By John Bramwell

10 February 2020 - 16:10

Man reading in a cafe
'Learning takes many forms and happens in many locations'. Photo ©

Alva Pratt used under licence and adapted from the original.

Global learners are the theme of this year's international education conference, Going Global 2020. The British Council's Senior Higher Education Advisor, John Bramwell, tells us how to be a global learner.

What makes a global learner?

Global learners develop strong self-evaluation and self-criticism, are open to the widest range of ideas and concepts, and distinguish bias from truth. 

A global learner also draws on knowledge from sources outside of their country, and interprets it without country or regional bias.

Sharan Merriam of the University of Georgia, Athens, described the self-aware adult learner as one who:

  • has a strong sense of who they are
  • can direct their own learning
  • has accumulated a reservoir of life experiences – from childhood survival tactics to adult social skills and communication strategies 
  • develops their learning by upskilling or reskilling
  • views challenges as problems and solutions
  • is interested in the immediate application of knowledge
  • is internally motivated, rather than externally, to learn.

The Organisation for Economic Co-operation and Development (OECD) report The Future of Education and Skills (2018) says:

‘In a world of interdependency and conflict, people will successfully secure their own well-being and that of their families and their communities only by developing the capacity to understand the needs and desires of others.’

Can you learn to think critically?

All learners can develop qualities like internal motivation and a strong sense of self. That applies to full-time students and part-time learners. It also applies to those working in complex learning environments, as a result of migration or in post-conflict societies.

In his 2010 book Being a University, Ronald Barnett argues that higher education leads by example. It does that by showing new concepts to students and the academic community, and challenging learners to reach the highest levels of learning.

But that might not be enough to free trapped potential. Universities have to keep looking for the best ways to develop learning strength.

How do universities teach learners to learn?

At University of Stirling, John Gardner researches innovation in assessment. Louise Hayward at University of Glasgow is assessing learning experience as a means of progression, and at University of Cambridge, Mary James led one of the largest Teaching and Learning Research Programme projects.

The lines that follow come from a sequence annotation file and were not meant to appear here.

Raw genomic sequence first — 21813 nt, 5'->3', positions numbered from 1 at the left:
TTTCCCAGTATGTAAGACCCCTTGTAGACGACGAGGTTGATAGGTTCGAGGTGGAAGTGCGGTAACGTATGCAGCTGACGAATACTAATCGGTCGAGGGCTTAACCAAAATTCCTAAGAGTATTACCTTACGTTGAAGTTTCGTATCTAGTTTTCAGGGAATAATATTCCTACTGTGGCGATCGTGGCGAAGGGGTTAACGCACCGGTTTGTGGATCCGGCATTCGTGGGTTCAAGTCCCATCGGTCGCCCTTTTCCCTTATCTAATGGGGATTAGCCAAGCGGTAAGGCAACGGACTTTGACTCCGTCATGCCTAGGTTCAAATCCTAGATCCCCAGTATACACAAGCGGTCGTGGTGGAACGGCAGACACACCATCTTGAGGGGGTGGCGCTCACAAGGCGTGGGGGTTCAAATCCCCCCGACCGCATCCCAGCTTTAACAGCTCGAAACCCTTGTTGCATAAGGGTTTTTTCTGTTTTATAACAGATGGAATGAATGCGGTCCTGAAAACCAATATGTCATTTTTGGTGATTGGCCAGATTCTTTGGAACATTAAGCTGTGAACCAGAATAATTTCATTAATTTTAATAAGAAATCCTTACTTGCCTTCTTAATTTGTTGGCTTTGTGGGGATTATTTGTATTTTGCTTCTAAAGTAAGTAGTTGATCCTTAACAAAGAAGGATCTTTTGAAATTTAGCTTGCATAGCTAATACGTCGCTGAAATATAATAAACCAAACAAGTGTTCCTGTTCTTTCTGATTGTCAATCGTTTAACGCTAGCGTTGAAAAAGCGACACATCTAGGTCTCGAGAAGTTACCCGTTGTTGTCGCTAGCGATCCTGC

Educational psychologists suggest that it is easier to learn such skills as an adult, as they combine more easily with practical experiences and mature reflection.

Adult learners might also have developed resilience and coping skills that can help to overcome the challenges of learning.

The 2019 Pearson report, The Global Learner Survey, says that in continental Europe around 43 per cent of learners have already undertaken formal reskilling or upskilling opportunities.

How does the local community shape a global learner?

According to the publication Sense of community: A definition and theory, we are all defined by our local community, especially those who do not travel far in their younger lives. The researcher Robert Rhoads argues that the local community provides reference points for views, attitudes and appetite for learning.

In 2014, Dr Patrick Hauenstein wrote:

‘When individuals are placed in social learning environments that are understanding and supportive … where ideas, inputs, and efforts are both respected and encouraged, positive self-beliefs are fostered. The result is the individual stays actively engaged in personal development activities and is more likely to succeed.’

Research also suggests that, where it is less successful, the local community restricts the growth of individualism. This can create resentment and frustration. 

Is a global learner the same as a globally mobile student?

Global learning is not only achieved through time spent in another country. Despite the UK’s low outward student mobility figure of less than two per cent, the UK retains one of the world’s strongest global research citation records.

Similarly, not all higher-level learning takes place at universities. Learning takes many forms and happens in many locations. Practice-based and work-based learning, for example, is increasing globally. And although it is used in the UK, in nursing and teaching for example, it is spreading across multiple disciplines.

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